Bad Mommy wrapped her arms around his waist and reached up on her tiptoes to kiss the underside of his chin. Darius, whose hands were filled with plastic bags of takeout, leaned down for a proper kiss.
“Fig,” he said, picking me out of the group. “You came. What do you think about this group? They’re complete nutcases.”
I felt heat crawl up my neck at being called out in front of everyone. It wasn’t a bad feeling, just one I was unused to. When last had a man who looked like Darius Avery ever taken the time to tease me?
“They’re getting me drunk,” I said. “I’ve never been drunk.” Everyone turned to look at me. It was like I had just announced that I’d never had an orgasm.
“What? Fig, are you serious?” Casey, the bragging mom started pouring me another shot.
Darius set the bags on the counter, and then took the shot that was being offered to me. Tilting his head back, he poured it down his throat while all of the women looked on. I felt warm all over that he’d wanted something that had been meant for me. When he set his glass down he looked at Bad Mommy and asked, “Where’s my moon?”
“Asleep. Fig put her down. Isn’t that amazing?”
I wouldn’t exactly call putting a child to bed amazing, but I glowed under the attention.
“What did you do?” he asked, wide-eyed. “Care to share your secrets?”
“Mercy hates sleeping,” Bad Mommy explained. “It’s a fight every single night to get her down. Everyone in this room has tried and failed.” The group started nodding all at once. I wondered why she hadn’t told me this in the first place? Maybe she was testing me, or maybe she had a sense of my bond with Mercy.
“Oh,” was all I could think of to say. I was soaring inside. “I didn’t do anything. She just went right down.” What I wanted to say was that Mercy and I shared a connection, and if anyone could get her to sleep it was me. I’d been robbed, after all. It should be me who was putting her to bed every night. That was probably why they had such a hard time with it. But, you couldn’t just tell people that outright, not yet anyway.
I made myself a plate of the tiny, colorful rolls of fish everyone was oohing and ahhing over, and went to sit at the table. The only available seat was next to Amanda, who seemed to scoot away when I slid in next to her.
“So, Fig,” she said. “What brings you to our neighborhood?”
“I needed a change of scenery,” I said, pushing the sushi around my plate with the chopsticks someone had handed me. “Life felt really stale, you know? I was really depressed, so I decided to do something about it.”
Everyone around the table who heard me nodded in unison, like they’d all been there before.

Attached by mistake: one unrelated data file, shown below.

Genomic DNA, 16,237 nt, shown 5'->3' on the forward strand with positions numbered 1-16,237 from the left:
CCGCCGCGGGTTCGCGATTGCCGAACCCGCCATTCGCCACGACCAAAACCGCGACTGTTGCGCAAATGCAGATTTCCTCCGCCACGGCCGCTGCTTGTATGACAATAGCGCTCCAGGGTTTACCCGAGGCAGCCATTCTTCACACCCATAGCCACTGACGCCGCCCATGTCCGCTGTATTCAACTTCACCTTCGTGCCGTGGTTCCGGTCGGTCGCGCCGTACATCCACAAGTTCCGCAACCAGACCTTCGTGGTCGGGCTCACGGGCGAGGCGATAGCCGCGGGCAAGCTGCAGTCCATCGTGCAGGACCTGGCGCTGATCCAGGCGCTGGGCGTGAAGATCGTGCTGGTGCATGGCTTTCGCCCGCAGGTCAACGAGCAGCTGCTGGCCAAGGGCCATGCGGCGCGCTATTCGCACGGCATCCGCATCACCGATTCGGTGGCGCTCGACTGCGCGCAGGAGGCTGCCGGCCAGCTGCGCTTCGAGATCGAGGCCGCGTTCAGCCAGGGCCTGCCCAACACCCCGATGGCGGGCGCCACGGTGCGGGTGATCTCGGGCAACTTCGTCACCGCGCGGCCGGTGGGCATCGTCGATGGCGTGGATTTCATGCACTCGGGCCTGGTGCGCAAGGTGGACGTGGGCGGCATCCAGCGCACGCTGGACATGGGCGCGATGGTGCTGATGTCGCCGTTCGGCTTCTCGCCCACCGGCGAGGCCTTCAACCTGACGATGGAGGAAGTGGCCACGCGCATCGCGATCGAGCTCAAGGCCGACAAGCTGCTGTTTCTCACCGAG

A little crease appeared between Amanda’s brows. “I’m sorry to hear that,” she said. Then she raised her martini glass, and I quickly lifted mine to match, and she said, “Cheers to new beginnings.”
We clinked glasses and I sort of liked her more after that. Cheers to new beginnings. Maybe I was too hard on women. Society trained us to believe they have ulterior motives. George had always thought people had ulterior motives for liking me. Once there’d been a lady from the salon I hit it off with while both of our heads were under the dryer. We’d talked about our love of eighties music, late night cereal, and the babies we’d been waiting on for ten plus years. When I was getting ready to leave, she’d handed me a slip of paper with her name and phone number on it, and told me to text her so we could have coffee. Vivi, it said above her number. I’d gone home excited and told George, who was parked in front of the television with a beer. I didn’t have any girlfriends, and this seemed like an answer to a hope I’d been holding on to since moving to Washington. Vivi and Fig shopping, Vivi and Fig eating lunch at an outside cafe with their sunglasses on, Vivi and Fig exchanging Christmas cards and throwing each other baby showers when the time came.
“She just gave you her phone number?” George asked without looking up from the game. “She’s probably a lesbian and wants you to lick her cooch.”
I’d not saved her number. I’d laid it gently in the trash with a sinking feeling in my stomach. I was a loner, I told myself. I had George—we had each other—and that was enough. Plus, George was probably right: she had just gotten a pixie cut. If that didn’t scream lesbo then I didn’t know what did.
But, here I was, surrounded by a table of women who cheered and raised their glasses when I put Mercy to sleep. Maybe having girlfriends was exactly what I needed. The tribe I’d been looking for. I would stop judging them, stop looking for ulterior motives when they were kind to me. Bad Mommy included. She didn’t know about this thing with Mercy after all, and how could she? We were both victims in this thing called life. I looked over to where she was chatting with Gail, the friendly one, and felt immense gratitude toward her. She was a kind person, and she was doing the best she could with Mercy. I’d found my sweet girl after all this time, and she had been the one to keep her safe for me.
Jolene looked up from her conversation and smiled at me, and I smiled back. Everything was becoming so clear to me now, like a wrinkled shirt being ironed out. It looked one way before, and now it looked another. I ate my first piece of sushi and I liked it. Amazing what new perspective could do. At some point during the night, it became apparent to me that everyone was drunker than I was. I wandered outside for some air to find Darius already there, sitting on a garden chair sipping his drink. He was disheveled, the top buttons of his shirt undone and his hair standing on end.
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